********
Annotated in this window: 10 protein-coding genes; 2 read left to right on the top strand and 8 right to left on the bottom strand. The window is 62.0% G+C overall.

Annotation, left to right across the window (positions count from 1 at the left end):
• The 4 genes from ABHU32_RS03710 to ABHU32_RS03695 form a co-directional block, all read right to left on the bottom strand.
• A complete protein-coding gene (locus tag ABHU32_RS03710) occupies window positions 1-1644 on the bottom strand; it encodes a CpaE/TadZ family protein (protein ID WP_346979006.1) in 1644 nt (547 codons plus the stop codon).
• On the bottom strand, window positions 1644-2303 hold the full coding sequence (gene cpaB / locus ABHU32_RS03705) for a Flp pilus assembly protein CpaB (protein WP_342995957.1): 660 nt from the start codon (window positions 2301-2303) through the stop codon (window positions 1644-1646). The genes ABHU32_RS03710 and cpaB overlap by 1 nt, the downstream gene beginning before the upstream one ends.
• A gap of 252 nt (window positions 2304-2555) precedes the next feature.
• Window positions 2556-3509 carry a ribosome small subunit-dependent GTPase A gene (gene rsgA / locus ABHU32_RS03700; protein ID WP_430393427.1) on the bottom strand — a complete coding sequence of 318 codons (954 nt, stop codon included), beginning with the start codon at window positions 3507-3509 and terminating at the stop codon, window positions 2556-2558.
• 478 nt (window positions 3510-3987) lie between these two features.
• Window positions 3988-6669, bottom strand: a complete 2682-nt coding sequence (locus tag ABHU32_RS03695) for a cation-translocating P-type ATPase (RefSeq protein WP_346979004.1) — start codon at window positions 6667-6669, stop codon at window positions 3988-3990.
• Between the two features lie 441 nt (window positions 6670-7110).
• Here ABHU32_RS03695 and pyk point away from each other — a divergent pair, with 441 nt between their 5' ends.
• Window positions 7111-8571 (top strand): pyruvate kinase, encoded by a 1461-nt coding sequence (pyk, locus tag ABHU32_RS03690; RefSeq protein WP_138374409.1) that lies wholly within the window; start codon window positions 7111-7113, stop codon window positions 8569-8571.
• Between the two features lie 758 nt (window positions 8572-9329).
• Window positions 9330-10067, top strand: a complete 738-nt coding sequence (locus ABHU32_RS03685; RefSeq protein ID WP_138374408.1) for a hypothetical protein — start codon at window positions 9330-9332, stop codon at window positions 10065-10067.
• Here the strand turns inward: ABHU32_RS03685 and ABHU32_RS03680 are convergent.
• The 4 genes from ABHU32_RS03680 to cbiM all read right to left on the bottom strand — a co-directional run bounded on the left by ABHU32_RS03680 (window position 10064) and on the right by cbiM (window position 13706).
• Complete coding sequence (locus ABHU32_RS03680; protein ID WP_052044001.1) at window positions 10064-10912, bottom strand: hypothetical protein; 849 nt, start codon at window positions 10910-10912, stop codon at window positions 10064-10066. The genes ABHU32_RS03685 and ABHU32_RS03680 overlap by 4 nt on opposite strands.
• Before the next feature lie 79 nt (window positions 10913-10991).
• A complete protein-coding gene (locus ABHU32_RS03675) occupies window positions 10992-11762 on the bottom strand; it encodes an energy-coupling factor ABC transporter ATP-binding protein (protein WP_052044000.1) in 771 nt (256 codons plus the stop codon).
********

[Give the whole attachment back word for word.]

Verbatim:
Annotated in this window: 10 protein-coding genes; 2 read left to right on the top strand and 8 right to left on the bottom strand. The window is 62.0% G+C overall.

Annotation, left to right across the window (positions count from 1 at the left end):
• The 4 genes from ABHU32_RS03710 to ABHU32_RS03695 form a co-directional block, all read right to left on the bottom strand.
• A complete protein-coding gene (locus tag ABHU32_RS03710) occupies window positions 1-1644 on the bottom strand; it encodes a CpaE/TadZ family protein (protein ID WP_346979006.1) in 1644 nt (547 codons plus the stop codon).
• On the bottom strand, window positions 1644-2303 hold the full coding sequence (gene cpaB / locus ABHU32_RS03705) for a Flp pilus assembly protein CpaB (protein WP_342995957.1): 660 nt from the start codon (window positions 2301-2303) through the stop codon (window positions 1644-1646). The genes ABHU32_RS03710 and cpaB overlap by 1 nt, the downstream gene beginning before the upstream one ends.
• A gap of 252 nt (window positions 2304-2555) precedes the next feature.
• Window positions 2556-3509 carry a ribosome small subunit-dependent GTPase A gene (gene rsgA / locus ABHU32_RS03700; protein ID WP_430393427.1) on the bottom strand — a complete coding sequence of 318 codons (954 nt, stop codon included), beginning with the start codon at window positions 3507-3509 and terminating at the stop codon, window positions 2556-2558.
• 478 nt (window positions 3510-3987) lie between these two features.
• Window positions 3988-6669, bottom strand: a complete 2682-nt coding sequence (locus tag ABHU32_RS03695) for a cation-translocating P-type ATPase (RefSeq protein WP_346979004.1) — start codon at window positions 6667-6669, stop codon at window positions 3988-3990.
• Between the two features lie 441 nt (window positions 6670-7110).
• Here ABHU32_RS03695 and pyk point away from each other — a divergent pair, with 441 nt between their 5' ends.
• Window positions 7111-8571 (top strand): pyruvate kinase, encoded by a 1461-nt coding sequence (pyk, locus tag ABHU32_RS03690; RefSeq protein WP_138374409.1) that lies wholly within the window; start codon window positions 7111-7113, stop codon window positions 8569-8571.
• Between the two features lie 758 nt (window positions 8572-9329).
• Window positions 9330-10067, top strand: a complete 738-nt coding sequence (locus ABHU32_RS03685; RefSeq protein ID WP_138374408.1) for a hypothetical protein — start codon at window positions 9330-9332, stop codon at window positions 10065-10067.
• Here the strand turns inward: ABHU32_RS03685 and ABHU32_RS03680 are convergent.
• The 4 genes from ABHU32_RS03680 to cbiM all read right to left on the bottom strand — a co-directional run bounded on the left by ABHU32_RS03680 (window position 10064) and on the right by cbiM (window position 13706).
• Complete coding sequence (locus ABHU32_RS03680; protein ID WP_052044001.1) at window positions 10064-10912, bottom strand: hypothetical protein; 849 nt, start codon at window positions 10910-10912, stop codon at window positions 10064-10066. The genes ABHU32_RS03685 and ABHU32_RS03680 overlap by 4 nt on opposite strands.
• Before the next feature lie 79 nt (window positions 10913-10991).
• A complete protein-coding gene (locus ABHU32_RS03675) occupies window positions 10992-11762 on the bottom strand; it encodes an energy-coupling factor ABC transporter ATP-binding protein (protein WP_052044000.1) in 771 nt (256 codons plus the stop codon).